Higher education trailblazer Johnnetta Betsch Cole ’57 (pictured with filmmaker Spike Lee) was honored with the Jackie Robinson Foundation’s ROBIE Humanitarianism Award in March during a star-studded gala in New York. The award is the foundation’s highest tribute to an individual who has worked to promote equal opportunity and social justice in the spirit of Jackie Robinson. Johnnetta is the president emerita of both Bennett College for Women and Spelman College.
During Memorial Day weekend, I participated in the 175th anniversary Commencement/Reunion celebration at Oberlin. No, this was not my 175th reunion, but Oberlin’s. Although more alumni attended their class/cluster reunions in May 2008 than in any previous weekend, I attended not for my class reunion—that will occur in 2010—but for ceremonial functions as Alumni Association president.
Participating in ceremonies does not seem much like Oberlin, nor is it my preferred kind of activity. It was, however, pretty "cool" (as this year’s graduates might say), to have dinner at the president’s house on which I had marched during my student years. It was cool to stand briefly on the stage in Finney Chapel to introduce President Krislov, a venue in which many fellow students had performed but which I had experienced only from the hard wooden pews. It was pretty cool to sit beside Esther Hunt ’29 in the "main reading room" of Carnegie Hall for the Half-Century Club dinner. (Somehow 1929 feels so much farther from 1965 than 1965 does from 2008—math never having been my strength.) I trust you see that I enjoyed my weekend at Oberlin.
Weekend weather was glorious this year; not Oberlin glorious, but glorious for, say, coastal California. Thirteen years ago, at my 35th cluster reunion, a tornado warning sounded one evening. We partyers were asked to move to the ground floor of North Hall and stay in the hallway until the warning was cancelled. We did, and to pass the time, spontaneously broke into song, protest songs from the ’60s. Blowing’ in the Wind took on an entirely new meaning for us that evening.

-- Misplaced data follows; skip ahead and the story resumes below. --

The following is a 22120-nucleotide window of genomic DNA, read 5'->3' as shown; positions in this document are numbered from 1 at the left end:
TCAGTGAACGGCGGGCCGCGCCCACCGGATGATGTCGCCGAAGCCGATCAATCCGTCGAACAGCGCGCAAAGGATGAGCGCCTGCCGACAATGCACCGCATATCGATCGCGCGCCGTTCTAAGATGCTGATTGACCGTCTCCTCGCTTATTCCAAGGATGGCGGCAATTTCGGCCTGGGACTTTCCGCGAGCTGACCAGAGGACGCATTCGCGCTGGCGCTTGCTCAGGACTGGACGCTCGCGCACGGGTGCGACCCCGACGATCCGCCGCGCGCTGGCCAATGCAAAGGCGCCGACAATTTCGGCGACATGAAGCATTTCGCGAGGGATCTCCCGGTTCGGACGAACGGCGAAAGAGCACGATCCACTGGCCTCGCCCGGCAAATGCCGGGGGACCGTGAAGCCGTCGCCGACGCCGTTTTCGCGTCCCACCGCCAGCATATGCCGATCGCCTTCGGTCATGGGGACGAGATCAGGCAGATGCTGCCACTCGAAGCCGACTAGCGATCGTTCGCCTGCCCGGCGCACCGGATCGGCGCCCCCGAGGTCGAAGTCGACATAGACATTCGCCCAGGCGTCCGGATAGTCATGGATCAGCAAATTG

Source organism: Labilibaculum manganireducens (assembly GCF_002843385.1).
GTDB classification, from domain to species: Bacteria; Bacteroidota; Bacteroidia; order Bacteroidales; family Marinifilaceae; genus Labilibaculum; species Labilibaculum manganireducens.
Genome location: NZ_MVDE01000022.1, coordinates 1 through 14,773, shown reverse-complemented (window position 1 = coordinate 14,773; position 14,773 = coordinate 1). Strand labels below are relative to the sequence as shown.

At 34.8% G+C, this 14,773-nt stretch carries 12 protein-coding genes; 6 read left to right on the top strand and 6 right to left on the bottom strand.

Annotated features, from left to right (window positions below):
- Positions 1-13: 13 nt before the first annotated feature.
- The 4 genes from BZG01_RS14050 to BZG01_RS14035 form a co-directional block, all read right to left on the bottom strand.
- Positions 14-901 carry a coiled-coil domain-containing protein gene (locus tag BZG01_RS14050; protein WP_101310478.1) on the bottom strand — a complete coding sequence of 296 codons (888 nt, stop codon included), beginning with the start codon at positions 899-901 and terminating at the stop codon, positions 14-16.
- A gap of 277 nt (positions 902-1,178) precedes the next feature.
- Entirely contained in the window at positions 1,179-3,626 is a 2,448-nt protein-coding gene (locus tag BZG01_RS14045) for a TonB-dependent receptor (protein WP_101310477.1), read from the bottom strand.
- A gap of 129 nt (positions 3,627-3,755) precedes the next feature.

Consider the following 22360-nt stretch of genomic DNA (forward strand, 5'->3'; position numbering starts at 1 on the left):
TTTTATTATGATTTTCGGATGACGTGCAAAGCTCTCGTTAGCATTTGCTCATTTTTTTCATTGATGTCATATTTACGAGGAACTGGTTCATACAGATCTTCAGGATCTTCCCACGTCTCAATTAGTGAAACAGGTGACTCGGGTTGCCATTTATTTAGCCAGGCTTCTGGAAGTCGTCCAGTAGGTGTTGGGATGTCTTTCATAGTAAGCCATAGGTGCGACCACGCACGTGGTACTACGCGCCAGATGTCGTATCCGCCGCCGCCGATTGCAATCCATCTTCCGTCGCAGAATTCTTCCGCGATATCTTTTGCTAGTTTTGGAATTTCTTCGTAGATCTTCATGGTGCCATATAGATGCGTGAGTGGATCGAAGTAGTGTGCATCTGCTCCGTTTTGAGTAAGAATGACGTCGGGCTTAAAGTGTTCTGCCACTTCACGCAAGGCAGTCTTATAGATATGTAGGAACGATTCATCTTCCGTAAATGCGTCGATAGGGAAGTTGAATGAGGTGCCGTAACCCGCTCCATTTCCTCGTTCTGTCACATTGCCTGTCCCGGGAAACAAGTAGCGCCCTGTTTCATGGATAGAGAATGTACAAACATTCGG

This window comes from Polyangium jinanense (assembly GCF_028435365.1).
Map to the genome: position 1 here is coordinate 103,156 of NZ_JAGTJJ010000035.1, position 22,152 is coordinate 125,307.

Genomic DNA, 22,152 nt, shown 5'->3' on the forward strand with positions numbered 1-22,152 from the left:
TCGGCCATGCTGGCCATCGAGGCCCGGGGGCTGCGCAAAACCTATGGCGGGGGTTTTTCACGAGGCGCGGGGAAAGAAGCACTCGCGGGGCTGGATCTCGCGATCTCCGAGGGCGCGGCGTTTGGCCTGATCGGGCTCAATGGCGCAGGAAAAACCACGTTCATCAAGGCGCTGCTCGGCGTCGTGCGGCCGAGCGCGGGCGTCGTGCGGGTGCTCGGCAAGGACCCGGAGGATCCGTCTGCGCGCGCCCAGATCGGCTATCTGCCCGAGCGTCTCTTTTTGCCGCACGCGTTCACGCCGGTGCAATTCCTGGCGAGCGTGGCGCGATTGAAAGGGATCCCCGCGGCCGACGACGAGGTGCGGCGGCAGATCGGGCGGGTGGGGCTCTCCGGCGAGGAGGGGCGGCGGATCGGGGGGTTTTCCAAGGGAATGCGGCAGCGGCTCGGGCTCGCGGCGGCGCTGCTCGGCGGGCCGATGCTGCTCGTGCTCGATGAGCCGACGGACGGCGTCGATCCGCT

It rained very hard that evening, but fortunately no tornado touched down in Oberlin. The next morning my wife and I went out to our rental car parked on Union Street, where we found it surrounded by a temporary lake. The water was deep enough to have flooded the foot wells inside the car, where my wife’s shoes were floating like a pair of small boats. We bailed, cranked, and eventually drove slowly around the corner to lower water. That weekend the rental car bill seemed like money well spent.
During this year’s Commencement, I had the honor of marching in the academic procession and the pleasure of presenting the Alumni Medal to Carl Gerber ’58, who has given immeasurably to Oberlin and our Association over the past 50 years.
I urge you to connect virtually with this year’s Commencement/Reunion celebration by accessing www.oberlin.edu/commencement. Some of the highlights you’ll find there include:
I hope these links whet your appetite to attend your next class reunion, whether it will be your fifth, 25th, 50th, or another. I’m confident that you’ll have a good time. I also believe you will learn something about present-day Oberlin, about future alumni, and likely about yourself.
Bill Hilton ’65
President, Oberlin Alumni Association